With up to 6.2% of pregnancies influenced by SSRIs (2
), it is crucial to investigate the consequences of fetal SSRI exposure. To our knowledge, this is the first study that investigated the long term cardiovascular effects from analogous neonatal sertraline exposure. Because the majority of prior animal studies have focused on behavioral aspects, this is a novel area with no preclinical studies for comparison. Likewise, SSRI therapy was only introduced to obstetrical care over the last decade and there are no data on adult cardiovascular phenotypes in exposed humans. The key findings in our model were increased heart rates, increased urinary noradrenaline excretion, and decreased stroke volumes. The cause-effect relationship between the increased heart rates and decreased stroke volumes is not clear, but we hypothesize it may be from increased sympathetic tone, altered vascular capacitance, and/or decreased cardiomyocyte proliferation.
One hypothesis is that the increased heart rates are related to increased central sympathetic outflow. The increased urinary noradrenaline excretion, in combination with increased heart rates and increased activity levels, supports this hypothesis. The increased expression of 5-HTT in the cortex and midbrain demonstrates a rebound increase in the serotonin transporter protein in adults following neonatal 5-HTT inhibition during SSRI exposure. This increase in 5-HTT expression may lead to decreased serotonergic tone and increased sympathetic activation. Heart rate variability (HRV) analysis was developed to assess sympathetic and parasympathetic influences in humans. There is a large body of evidence to suggest that autonomic imbalance, in which the sympathetic system is hyperactive and the parasympathetic system is hypoactive (or increased low frequency: high frequency ratio), is associated with an increased risk of cardiovascular disease (26
). Sertraline exposed mice had increased very low frequency spectral power, but the role of very low frequency power is not entirely understood. In addition, if our findings were entirely related to sympathetic tone then we would have observed significant differences in our heart rate responses following sympathetic blockade. One way to further analyze and support the hypothesis that sertraline exposed mice have increased sympathetic activation would be to measure renal nerve sympathetic activity in these mice.
An alternative hypothesis for increased heart rates and decreased stroke volumes is altered vascular capacitance. Sertraline exposed mice had exaggerated responses to prazosin, an α-antagonist, suggesting altered vascular capacitance. With no other structural differences noted by echocardiograms and no differences noted on hematoxylin-eosin staining, the increased heart rates observed in our mice may be purely related to decreased passive filling. Serotonin’s effects on vascular tone are mediated by multiple receptors which are located on vascular smooth muscle cells. Ungvari et al. demonstrated that fluoxetine elicited substantial dilation of isolated skeletal muscle arterioles and small cerebral arteries of rats (27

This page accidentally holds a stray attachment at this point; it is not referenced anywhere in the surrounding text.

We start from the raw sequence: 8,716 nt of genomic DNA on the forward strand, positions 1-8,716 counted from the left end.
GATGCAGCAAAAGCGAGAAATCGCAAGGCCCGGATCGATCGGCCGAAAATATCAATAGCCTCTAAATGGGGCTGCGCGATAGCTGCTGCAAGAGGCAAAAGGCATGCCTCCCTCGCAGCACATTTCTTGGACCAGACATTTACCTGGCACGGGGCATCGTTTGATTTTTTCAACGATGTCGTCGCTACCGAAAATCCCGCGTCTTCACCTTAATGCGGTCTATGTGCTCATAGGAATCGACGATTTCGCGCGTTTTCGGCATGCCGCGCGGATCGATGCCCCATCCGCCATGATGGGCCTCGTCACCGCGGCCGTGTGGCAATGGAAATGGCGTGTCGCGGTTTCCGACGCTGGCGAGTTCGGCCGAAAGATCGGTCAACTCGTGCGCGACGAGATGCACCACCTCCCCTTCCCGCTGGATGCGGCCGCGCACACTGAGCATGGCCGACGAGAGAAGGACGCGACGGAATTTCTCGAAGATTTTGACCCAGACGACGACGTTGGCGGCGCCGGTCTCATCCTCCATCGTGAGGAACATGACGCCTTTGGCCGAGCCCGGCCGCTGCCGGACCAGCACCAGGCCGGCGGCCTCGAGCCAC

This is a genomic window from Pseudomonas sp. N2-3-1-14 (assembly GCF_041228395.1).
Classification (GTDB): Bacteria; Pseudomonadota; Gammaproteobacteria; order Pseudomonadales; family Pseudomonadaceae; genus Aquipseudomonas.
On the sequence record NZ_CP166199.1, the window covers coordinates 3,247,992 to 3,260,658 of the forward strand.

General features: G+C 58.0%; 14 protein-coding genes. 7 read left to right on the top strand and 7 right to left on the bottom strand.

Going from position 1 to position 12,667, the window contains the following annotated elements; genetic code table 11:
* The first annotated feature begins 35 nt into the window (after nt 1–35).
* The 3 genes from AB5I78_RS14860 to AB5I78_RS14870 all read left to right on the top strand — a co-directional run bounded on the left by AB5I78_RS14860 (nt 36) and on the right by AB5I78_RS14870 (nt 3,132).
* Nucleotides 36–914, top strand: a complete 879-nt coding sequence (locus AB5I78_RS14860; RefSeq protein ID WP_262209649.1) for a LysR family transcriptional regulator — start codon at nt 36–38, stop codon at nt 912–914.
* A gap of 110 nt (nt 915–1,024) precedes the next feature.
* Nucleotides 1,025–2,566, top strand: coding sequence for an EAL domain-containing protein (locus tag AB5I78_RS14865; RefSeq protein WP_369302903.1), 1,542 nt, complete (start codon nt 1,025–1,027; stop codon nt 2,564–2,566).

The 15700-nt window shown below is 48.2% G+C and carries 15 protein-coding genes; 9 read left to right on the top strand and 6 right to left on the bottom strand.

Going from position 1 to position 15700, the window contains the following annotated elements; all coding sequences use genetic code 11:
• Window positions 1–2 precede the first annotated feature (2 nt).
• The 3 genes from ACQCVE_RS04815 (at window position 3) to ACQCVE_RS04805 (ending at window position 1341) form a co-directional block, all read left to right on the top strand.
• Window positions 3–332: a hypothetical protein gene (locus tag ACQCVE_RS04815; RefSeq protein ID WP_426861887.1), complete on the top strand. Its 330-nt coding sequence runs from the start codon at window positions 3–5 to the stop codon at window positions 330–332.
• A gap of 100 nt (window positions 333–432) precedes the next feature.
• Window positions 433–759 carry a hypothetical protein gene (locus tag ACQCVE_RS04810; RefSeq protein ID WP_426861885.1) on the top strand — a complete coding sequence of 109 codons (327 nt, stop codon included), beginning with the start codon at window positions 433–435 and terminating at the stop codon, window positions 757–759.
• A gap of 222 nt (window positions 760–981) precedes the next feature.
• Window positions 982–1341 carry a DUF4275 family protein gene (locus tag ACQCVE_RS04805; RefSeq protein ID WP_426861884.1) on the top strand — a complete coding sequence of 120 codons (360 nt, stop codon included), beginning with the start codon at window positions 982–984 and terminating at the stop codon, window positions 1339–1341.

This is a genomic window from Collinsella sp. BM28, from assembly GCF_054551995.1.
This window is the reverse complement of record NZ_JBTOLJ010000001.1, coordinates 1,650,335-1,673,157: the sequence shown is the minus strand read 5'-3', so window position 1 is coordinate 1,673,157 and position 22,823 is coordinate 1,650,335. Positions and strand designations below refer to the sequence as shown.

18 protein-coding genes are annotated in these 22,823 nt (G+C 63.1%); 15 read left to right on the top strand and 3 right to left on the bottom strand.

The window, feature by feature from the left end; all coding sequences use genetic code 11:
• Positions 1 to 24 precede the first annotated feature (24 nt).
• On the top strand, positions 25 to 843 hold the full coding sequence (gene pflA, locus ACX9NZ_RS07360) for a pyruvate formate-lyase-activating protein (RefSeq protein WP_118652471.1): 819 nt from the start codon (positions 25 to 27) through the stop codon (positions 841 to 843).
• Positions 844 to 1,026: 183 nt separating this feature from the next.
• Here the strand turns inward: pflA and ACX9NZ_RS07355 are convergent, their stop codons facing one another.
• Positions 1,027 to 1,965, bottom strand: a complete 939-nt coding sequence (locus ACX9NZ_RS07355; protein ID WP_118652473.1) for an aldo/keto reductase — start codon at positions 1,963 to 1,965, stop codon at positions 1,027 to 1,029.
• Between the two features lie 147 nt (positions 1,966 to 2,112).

) and it is possible early life SSRI exposure permanently altered vascular tone as a result of altered gene expression.
In addition, recent studies have demonstrated a direct effect of serotonin on the developing heart. The 5-HT2B
receptor is expressed in cardiovascular tissues and is the only serotonergic receptor known to be involved in cardiac proliferating cells (28
null mice have heart defects with high mid-gestation lethality (29
). Newborn 5-HT2B
knockout mice develop cardiac dilation with cardiac hypoplasia resulting from impaired proliferation and a decrease in cardiomyocyte size (29
). Although no differences were detected on H&E staining or in overall left ventricular mass, sertraline exposed mice had smaller left ventricular internal diameters in diastole and smaller stroke volumes. Our PCR data demonstrate decreased expression of 5-HT2B
receptors in the sertraline exposed adult mice, suggesting impaired central serotonergic tone. Further studies on isolated neonatal cardiac myocytes are needed to assess impaired growth or proliferation as an etiology of the diminished stroke volumes. Further studies with echocardiograms at earlier time points will also be crucial to determine the onset and trajectory of the diminished stroke volumes. These studies must focus on changes in neonatal mice during a time of rapid cardiomyocyte development that establishes adult myocyte endowment.